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Exploring Student Responses to Utility-value Interventions in Engineering Statics

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2021 ASEE Virtual Annual Conference Content Access


Virtual Conference

Publication Date

July 26, 2021

Start Date

July 26, 2021

End Date

July 19, 2022

Conference Session

Motivation, Goal Orientation, Identity, and Career Aspirations

Tagged Division

Educational Research and Methods

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Paper Authors


Lorenzo Laxamana Ruiz California Polytechnic University, San Luis Obispo

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Lorenzo L. Ruiz is a 4th year Industrial Engineering student at Cal Poly San Luis Obispo. Throughout his undergraduate career, he has completed internships in various fields being exposed to manufacturing operations, business systems, and continuous improvement environments. He is currently working towards a career in technical project management. He has served three years on the board of the Institute of Industrial and Systems Engineers which helps connect industrial engineering students with industry leaders. For the last year, he has been working as an undergraduate researcher with the Critical Research in Engineering and Technology Education (CREATE) group exploring the nature of student motivation in engineering mechanics courses.

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Dominick Trageser California Polytechnic State University, San Luis Obispo


Benjamin David Lutz California Polytechnic State University, San Luis Obispo Orcid 16x16

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Ben D. Lutz is an Assistant Professor of Mechanical Engineering Design at Cal Poly San Luis Obispo. He is the leader of the Critical Research in Engineering and Technology Education (CREATE) group at Cal Poly. His research interests include critical pedagogies; efforts for diversity, equity, and inclusion in engineering, engineering design theory and practice; conceptual change and understanding; and school-to-work transitions for new engineers. His current work explores a range of engineering education design contexts, including the role of power in brainstorming activities, epistemological and conceptual development of undergraduate learning assistants, as well as the experiences of recent engineering graduates as they navigate new organizational cultures.

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Introductory engineering mechanics courses (e.g., statics, dynamics) are critical courses within a curriculum, and student performance in these courses can have a strong influence on future success. As a result, such courses must help students develop the motivation and interest needed to persist through their engineering education. One particularly promising tool for this development has been Utility Value Interventions (UVIs) in which students are given opportunities to express how course content is personally useful to them. But while UVIs have been used successfully in subjects such as biology and psychology, their use in engineering contexts remains limited to date. Further, while research has demonstrated the effectiveness of UVIs, the specific content of student responses to them remains relatively underexplored. To address these gaps, we implemented a series of UVIs in an engineering statics course. The purpose of this paper is to explore the specific content of student responses to UVIs and to examine how students make connections between their values and their learning in statics. In the fall 2020 term, we distributed UVIs in which we asked students to describe their own values and articulate personal connections to the course content. We used thematic analysis in combination with in-vivo and descriptive coding to characterize student responses and better understand how they make connections between their personal values and the content they learn in class. Three dominant themes emerged from student responses: 1) Self-improvement; 2) Empathy/Kindness and 3) Helping. These themes provide a better understanding of the kinds of values that are important to students and offer insight into their interest and motivation as it relates to learning statics. Given the abstract, decontextualized mode in which engineering sciences are typically taught, instructors can work to foster these personal connections and enhance student motivation and success in foundational areas of an engineering curriculum. In particular, our results point to the importance of connecting engineering content to students’ experiences beyond the statics classroom. To cultivate student interest, including discussions or assignments that integrate these values can benefit students who might be struggling to find personal relevance to their engineering curriculum.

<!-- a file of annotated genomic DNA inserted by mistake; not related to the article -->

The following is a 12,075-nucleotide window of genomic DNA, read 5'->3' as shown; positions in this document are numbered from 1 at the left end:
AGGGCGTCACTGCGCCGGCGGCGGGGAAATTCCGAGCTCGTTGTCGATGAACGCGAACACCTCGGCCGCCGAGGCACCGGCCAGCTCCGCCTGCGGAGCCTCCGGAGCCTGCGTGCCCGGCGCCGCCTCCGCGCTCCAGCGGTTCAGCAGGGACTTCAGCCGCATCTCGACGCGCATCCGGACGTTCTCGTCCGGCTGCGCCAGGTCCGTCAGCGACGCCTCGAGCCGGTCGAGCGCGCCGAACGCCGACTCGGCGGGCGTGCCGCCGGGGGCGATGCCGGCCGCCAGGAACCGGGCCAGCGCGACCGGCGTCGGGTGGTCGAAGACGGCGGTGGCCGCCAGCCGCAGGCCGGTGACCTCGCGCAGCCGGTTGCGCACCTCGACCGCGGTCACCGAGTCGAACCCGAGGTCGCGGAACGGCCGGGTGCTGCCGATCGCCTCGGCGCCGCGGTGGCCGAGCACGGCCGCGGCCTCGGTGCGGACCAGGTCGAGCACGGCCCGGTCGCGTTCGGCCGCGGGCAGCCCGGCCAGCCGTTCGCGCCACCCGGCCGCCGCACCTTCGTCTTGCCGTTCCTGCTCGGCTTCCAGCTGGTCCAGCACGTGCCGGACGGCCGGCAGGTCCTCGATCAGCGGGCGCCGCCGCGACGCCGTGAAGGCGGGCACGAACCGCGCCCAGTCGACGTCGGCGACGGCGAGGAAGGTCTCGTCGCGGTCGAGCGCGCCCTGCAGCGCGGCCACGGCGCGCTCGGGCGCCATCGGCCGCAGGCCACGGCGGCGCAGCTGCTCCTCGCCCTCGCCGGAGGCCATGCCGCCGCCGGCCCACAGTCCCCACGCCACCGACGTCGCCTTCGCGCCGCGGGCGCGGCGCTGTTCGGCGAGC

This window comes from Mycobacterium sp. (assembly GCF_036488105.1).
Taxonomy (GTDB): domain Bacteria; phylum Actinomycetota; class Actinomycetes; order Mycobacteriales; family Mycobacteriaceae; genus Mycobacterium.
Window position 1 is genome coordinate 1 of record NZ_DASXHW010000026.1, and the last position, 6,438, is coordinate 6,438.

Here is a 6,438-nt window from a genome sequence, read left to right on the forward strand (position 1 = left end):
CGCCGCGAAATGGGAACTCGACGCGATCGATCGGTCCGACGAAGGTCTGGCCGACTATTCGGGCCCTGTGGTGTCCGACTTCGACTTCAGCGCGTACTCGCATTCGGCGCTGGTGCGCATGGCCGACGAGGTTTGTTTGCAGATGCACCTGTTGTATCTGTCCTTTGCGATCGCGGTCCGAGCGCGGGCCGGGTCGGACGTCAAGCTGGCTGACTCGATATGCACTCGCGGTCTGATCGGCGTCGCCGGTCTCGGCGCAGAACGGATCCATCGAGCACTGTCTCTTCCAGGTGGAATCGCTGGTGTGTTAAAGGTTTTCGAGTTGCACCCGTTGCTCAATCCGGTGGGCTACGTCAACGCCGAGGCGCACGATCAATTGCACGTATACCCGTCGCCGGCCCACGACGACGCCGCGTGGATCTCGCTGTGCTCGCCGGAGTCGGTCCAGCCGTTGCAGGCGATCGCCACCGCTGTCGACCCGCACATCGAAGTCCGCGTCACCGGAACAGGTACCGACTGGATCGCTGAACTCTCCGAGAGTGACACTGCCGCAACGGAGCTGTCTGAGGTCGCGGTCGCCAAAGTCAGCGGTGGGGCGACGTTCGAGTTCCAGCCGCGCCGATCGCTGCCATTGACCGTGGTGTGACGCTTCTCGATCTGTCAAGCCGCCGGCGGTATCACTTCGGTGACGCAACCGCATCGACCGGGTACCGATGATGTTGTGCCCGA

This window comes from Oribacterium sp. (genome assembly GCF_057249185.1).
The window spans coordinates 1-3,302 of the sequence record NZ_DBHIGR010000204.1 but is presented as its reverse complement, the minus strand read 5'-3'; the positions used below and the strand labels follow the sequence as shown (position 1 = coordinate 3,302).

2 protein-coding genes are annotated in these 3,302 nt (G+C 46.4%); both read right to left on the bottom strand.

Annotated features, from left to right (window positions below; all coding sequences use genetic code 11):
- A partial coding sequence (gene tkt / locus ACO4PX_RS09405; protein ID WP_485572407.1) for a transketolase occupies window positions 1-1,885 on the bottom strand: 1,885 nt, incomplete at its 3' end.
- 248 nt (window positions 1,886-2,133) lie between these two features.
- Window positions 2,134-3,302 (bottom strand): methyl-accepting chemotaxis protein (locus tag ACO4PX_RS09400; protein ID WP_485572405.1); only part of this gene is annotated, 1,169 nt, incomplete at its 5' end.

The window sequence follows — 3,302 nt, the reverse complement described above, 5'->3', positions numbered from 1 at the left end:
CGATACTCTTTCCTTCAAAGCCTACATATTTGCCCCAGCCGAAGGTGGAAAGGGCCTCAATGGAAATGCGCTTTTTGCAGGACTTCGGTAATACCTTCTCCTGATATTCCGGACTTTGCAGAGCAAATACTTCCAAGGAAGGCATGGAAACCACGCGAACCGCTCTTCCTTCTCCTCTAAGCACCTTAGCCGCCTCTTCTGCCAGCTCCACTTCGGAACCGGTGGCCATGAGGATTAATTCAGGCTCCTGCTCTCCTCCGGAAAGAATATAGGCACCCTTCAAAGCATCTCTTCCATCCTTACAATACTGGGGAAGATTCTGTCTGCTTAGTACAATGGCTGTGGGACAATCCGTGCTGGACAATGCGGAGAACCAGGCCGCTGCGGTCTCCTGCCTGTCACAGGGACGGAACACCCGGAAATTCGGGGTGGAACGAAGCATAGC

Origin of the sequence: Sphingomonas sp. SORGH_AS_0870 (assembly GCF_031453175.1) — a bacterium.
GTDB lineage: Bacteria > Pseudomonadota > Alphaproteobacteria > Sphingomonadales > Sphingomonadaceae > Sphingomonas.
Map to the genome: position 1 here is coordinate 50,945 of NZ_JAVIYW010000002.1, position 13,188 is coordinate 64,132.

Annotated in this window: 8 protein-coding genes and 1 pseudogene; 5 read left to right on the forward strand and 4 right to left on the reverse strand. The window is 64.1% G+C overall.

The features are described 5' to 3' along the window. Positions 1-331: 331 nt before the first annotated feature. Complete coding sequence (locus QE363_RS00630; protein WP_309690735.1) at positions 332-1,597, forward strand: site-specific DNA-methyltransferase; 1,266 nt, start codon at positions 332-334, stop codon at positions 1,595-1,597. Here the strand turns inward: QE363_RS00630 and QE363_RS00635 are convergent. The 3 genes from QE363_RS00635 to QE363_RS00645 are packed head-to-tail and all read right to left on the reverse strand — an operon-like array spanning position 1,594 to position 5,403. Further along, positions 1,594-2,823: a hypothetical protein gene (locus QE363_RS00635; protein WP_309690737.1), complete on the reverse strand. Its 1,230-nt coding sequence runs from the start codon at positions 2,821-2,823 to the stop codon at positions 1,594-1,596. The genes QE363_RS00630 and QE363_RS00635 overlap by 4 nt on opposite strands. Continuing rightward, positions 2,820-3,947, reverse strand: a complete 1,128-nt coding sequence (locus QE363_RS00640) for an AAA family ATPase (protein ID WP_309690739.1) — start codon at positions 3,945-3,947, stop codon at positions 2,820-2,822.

Ruiz, L. L., & Trageser, D., & Lutz, B. D. (2021, July), Exploring Student Responses to Utility-value Interventions in Engineering Statics Paper presented at 2021 ASEE Virtual Annual Conference Content Access, Virtual Conference.

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